Tuesday, February 12, 2008

Extremely loud and incredibly close

Foer, Jonathan Safran. Extremely Loud & Incredibly Close. Boston: Houghton Mifflin, 2005.

Pre-review thoughts.
I'm writing this about two weeks after finishing the book and about two minutes after reading Harry Siegel's rant/review. The book is neither as good as Harry claims it is touted to be, nor as vile as he claims. Harry's point is that Foer steals stylistically from other authors. And? I tend to believe people always steal from each other, especially ideas. I'm always hearing about how nothing truly new can be created anymore. It's all been done before. But I, like so many others of my age, find amusement and comfort in the appropriation and recontextualization (or the stealing and making your own) of words. We quote the Simpsons ("D'oh!")and The Princess Bride with alarming frequency ("You keep using that word! I do not think it means what you think it means!") We title our blog entries with song lyrics. Our myspace "who we want to meet" reference last night's "The Office." And when we feel really creative we interweave other people's poetry into our own prose, and we do it almost as an automatic response, like blinking in the sun when you walk out of a building.
Actual review.
Oskar Schell lost his dad in the September 11th, 2001 attacks on the World Trade Center. He spends all of the book trying to figure out the last living puzzle his dad put together and by doing so work through all of his issues with his dad's death. The entire book is this sort of personal journey, a bit overblown and occasionally too detailed and slow. There are extremely enjoyable bits (the fan-mail responses are some of my favorites.) And some incredibly not enjoyable bits (the stream of consciousness letters got old after a bit. I stopped caring about Oskar's grandfather five minutes into his first ravings.) I liked the puzzling bits, and Oskar's determination. The turn of phrase, which Siegel seems to despise (or at least dismiss offhand), are now a part of my vocabulary ("Heavy Boots" means I'm sad, and now when I like something I describe it as being "100 dollars.") I like the omniscient mother who let's Oskar be Oskar (though I do agree with Siegel here that in real life I would find Oskar a small but too precious and tiring prat.) The story is best unfolded slowly. It took me several weeks to finish, just taking it in chapter by chapter as a soothing bedtime story. I like the wrap up of the book. It ends bittersweetly. This book and a book I reviewed earlier, Maynard and Jennica, both make me have somewhat warmer fuzzier feelings then I ever have had in the past about New Yorkers and New York in general.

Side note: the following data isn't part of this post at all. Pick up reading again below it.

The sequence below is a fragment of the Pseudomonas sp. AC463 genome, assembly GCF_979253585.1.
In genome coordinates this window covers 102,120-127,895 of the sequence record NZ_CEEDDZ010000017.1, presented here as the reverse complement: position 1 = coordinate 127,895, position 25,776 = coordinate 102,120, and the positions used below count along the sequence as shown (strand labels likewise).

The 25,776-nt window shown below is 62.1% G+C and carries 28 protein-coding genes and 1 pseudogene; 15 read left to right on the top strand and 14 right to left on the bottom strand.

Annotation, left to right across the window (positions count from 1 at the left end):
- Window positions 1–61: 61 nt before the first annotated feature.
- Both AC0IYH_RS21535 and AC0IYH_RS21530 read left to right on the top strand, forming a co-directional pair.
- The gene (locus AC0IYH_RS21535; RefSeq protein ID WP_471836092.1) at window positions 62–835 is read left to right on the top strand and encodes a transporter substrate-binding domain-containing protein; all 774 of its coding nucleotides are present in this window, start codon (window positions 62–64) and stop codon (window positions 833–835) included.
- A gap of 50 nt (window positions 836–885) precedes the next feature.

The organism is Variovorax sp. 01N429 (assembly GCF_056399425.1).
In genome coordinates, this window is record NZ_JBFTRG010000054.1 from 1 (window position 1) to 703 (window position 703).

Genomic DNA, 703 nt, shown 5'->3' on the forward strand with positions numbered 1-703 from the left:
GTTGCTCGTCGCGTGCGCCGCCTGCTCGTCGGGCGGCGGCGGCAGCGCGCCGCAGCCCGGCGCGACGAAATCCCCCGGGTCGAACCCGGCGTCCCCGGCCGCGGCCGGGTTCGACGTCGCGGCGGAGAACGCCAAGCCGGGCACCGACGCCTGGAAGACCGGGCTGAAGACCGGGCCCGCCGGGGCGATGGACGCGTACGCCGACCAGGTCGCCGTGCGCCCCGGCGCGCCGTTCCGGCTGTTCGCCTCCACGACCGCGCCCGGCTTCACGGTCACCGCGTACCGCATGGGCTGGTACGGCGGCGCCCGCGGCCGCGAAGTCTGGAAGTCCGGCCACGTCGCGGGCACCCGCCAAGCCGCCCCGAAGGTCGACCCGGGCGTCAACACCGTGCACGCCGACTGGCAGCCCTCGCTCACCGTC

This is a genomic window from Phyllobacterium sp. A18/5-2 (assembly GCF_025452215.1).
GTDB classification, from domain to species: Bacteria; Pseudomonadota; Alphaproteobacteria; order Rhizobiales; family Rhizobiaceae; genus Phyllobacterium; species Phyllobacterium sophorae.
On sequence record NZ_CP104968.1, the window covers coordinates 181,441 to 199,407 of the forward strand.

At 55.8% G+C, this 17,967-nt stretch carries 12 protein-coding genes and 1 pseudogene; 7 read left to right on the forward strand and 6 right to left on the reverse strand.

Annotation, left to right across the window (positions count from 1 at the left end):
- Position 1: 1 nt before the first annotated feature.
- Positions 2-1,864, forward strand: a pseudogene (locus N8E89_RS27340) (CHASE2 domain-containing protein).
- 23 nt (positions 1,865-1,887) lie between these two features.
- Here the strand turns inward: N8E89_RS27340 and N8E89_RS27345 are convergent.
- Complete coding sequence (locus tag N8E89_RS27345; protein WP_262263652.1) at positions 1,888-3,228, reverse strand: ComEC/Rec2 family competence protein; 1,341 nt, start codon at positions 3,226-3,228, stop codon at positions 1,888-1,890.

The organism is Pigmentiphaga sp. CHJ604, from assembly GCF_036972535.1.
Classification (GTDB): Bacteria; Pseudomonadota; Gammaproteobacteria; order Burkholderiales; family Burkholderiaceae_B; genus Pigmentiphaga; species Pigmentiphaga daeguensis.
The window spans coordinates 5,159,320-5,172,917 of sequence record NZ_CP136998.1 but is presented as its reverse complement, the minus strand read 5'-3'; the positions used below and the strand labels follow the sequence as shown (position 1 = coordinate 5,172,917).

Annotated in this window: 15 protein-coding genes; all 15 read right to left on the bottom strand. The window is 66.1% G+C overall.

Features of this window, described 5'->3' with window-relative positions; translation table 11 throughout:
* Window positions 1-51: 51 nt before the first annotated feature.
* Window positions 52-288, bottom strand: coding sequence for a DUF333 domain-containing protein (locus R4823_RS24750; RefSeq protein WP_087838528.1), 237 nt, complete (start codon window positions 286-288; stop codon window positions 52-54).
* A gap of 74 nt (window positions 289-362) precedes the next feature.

No comments:

Post a Comment